I am currently a PhD student in NLP. Say that I submitted my work to ACL, where my paper was rejected for the main conference. Then I submitted to a workshop attached to ACL, for a deadline of June 1st.

However, I worked more on the topic and wish to publish the revised version at EMNLP, whose deadline is on June 16th. After contacting the ARR supports (ACL double submission policy), I have two options:

  • Submit to the workshop in a non-archival way so that the paper is not included in the proceedings
  • Withdraw the paper from the workshop if the revised version is accepted at the later conference

For the second option, the notification of acceptance of EMNLP is September 20th. Meanwhile, the ACL workshop is held on August 16th. Then it would be impossible to withdraw the paper from the workshop if it is accepted at EMNLP since it will have been presented.

Does submitting to both venues violate the policies or cause ethical issues? What should I do? What if both the original paper and the revised paper were accepted respectively at the venues?

  • How different will the EMNLP submission be? Would you have enough new material that you could make it a follow up work (and cite the workshop paper it builds upon)? And why not submit to the workshop in a non-archival way as the organizers suggest?
    – GoodDeeds
    Commented May 19 at 11:13
  • The revised version should improve the method to the reviewer's concern about the practicality of the proposition. In addition, comparison to more recent methods will also be addressed.
    – qan
    Commented May 19 at 19:42

2 Answers 2


You need to check the specific rules of the specific ACL workshop and EMNLP, the problem is generally during the review process (waste of reviewer time if paper is reviewed concurrently at multiple venues) and paper being accepted (same exact paper cannot be published twice).

If your paper is accepted at the archival track in an ACL workshop, then it cannot be submitted to EMNLP, because it will be published at the ACL workshop and it will be part of the proceedings.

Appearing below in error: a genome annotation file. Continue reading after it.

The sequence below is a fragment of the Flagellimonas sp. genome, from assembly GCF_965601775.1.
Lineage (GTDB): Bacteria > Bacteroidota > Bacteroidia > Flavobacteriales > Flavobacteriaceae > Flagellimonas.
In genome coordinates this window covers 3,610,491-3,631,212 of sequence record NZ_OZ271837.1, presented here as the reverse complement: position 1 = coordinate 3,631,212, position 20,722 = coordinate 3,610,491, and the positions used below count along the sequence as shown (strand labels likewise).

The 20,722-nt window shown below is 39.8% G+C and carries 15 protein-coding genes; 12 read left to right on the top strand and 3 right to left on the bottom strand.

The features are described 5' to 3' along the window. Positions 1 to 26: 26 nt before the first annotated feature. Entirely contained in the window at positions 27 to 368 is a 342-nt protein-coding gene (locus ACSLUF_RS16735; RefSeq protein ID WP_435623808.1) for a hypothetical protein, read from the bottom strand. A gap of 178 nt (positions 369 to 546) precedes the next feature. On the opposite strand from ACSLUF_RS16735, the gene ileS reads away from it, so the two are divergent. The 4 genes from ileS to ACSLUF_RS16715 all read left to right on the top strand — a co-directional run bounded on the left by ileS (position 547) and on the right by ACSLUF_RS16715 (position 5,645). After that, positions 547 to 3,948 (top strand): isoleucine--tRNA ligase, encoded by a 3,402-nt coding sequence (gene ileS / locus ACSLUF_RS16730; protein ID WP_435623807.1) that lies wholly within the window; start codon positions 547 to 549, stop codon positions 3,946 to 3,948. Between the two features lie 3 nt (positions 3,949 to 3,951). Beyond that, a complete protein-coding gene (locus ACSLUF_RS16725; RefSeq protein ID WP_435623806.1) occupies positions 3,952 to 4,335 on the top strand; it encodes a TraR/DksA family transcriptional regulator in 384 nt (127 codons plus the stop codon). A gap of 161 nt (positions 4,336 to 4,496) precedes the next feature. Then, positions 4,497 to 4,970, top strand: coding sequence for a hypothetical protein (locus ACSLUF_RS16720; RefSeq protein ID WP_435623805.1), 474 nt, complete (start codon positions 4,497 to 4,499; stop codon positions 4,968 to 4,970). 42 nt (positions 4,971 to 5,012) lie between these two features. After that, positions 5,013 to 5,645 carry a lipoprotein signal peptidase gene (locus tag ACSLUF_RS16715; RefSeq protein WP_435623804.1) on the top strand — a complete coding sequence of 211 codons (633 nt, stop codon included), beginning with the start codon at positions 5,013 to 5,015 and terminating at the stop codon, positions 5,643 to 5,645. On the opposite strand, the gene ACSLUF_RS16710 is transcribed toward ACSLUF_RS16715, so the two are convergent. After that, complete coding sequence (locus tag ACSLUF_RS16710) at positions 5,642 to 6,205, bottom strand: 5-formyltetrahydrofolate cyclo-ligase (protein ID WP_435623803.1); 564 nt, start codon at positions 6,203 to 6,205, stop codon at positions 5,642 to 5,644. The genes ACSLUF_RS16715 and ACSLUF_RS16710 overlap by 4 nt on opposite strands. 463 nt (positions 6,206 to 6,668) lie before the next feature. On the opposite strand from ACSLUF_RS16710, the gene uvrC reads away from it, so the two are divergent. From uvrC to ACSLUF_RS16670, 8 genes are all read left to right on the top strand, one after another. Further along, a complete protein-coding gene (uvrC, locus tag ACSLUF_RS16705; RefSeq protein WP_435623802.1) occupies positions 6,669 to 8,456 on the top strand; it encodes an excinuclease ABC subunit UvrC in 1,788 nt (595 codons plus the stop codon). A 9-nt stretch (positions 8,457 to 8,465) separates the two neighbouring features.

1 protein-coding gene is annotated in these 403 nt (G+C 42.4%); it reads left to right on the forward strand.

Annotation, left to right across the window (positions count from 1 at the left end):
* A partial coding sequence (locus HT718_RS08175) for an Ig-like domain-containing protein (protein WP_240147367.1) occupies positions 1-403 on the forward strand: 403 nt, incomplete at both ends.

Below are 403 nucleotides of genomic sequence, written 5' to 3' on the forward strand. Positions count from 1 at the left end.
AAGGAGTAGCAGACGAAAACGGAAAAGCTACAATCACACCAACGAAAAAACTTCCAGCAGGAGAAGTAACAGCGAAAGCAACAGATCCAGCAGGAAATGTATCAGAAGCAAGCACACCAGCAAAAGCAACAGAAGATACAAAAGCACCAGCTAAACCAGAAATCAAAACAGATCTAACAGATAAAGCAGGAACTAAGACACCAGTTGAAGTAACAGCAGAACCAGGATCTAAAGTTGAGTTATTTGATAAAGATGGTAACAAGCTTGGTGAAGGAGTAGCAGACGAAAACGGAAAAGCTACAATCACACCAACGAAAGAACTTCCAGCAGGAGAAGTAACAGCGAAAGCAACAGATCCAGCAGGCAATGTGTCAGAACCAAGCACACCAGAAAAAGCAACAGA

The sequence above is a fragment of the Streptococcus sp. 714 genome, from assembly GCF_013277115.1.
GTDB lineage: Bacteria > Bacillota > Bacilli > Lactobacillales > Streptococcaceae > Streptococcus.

If you submit to a non-archival track, then this is more flexible and opens the chance that you can submit to EMNLP, you just need to confirm that the review process dates do not intersect between both venues (unlikely but still you should check).

I have seen workshops that specifically accept (for non-archival tracks) papers being submitted to other specific conferences, that is why it is important to check the rules of each venue and try to see if a common ground is found.

  • Thank you for your answer, but what do you mean exactly by "confirm that the review process does not intersect between both venues"
    – qan
    Commented May 19 at 19:44
  • @NguyễnQuangAnh Corrected, I mean that the dates of the review process do not intersect.
    – Dr. Snoopy
    Commented May 19 at 20:05
  • As stated the review process for the workshops ends on June 20th and for the later conference, the review process is from June 15th. So this overlapping means that the paper cannot be submitted to EMNLP if the reviewing for the workshop has not ended, even as a non archival submission?
    – qan
    Commented May 19 at 22:48
  • @qan In this case I would ask the workshop organizers if they are ok with this due to the non-archival track.
    – Dr. Snoopy
    Commented May 20 at 7:42

Even though the conferences ask the authors for to check for double session, it is very rare they practically check that. As there is no way to check where the paper has been submitted before the conference date or when it appears online. So, even if both papers are accepted, you are in a better position to choose to publish in a better conference and withdraw from another one. This is what most of MS/PhD students do in the academic world.

  • 3
    This is highly unethical and directly violates dual submission policies of most venues, and not at all "what most of MS/PhD students do" in my experience.
    – GoodDeeds
    Commented May 19 at 11:11
  • The academic world is not so fair and transparent as it should be. I don't know where on Earth you are and what practices are followed in your region. But I have spent more than a decade in academia and am well aware of such (mal)practices. Most MS/PhD students are after getting more and more publications in their resumes, and, they want to try their luck everywhere if they are not well guided by their supervisors. I know this "highly unethical" but this is the reality. Commented May 19 at 11:24
  • 4
    Do not follow this advice, it is terrible, reviewers and organizers are very common between both conferences, so if reviewers or organizers notice the double submission, the punishment will not only be rejection in both venues, you could get banned from future conferences. This is not a common practice in NLP/ML as this answer is suggesting. I have noticed double submissions to conferences I have reviewed for.
    – Dr. Snoopy
    Commented May 19 at 19:13

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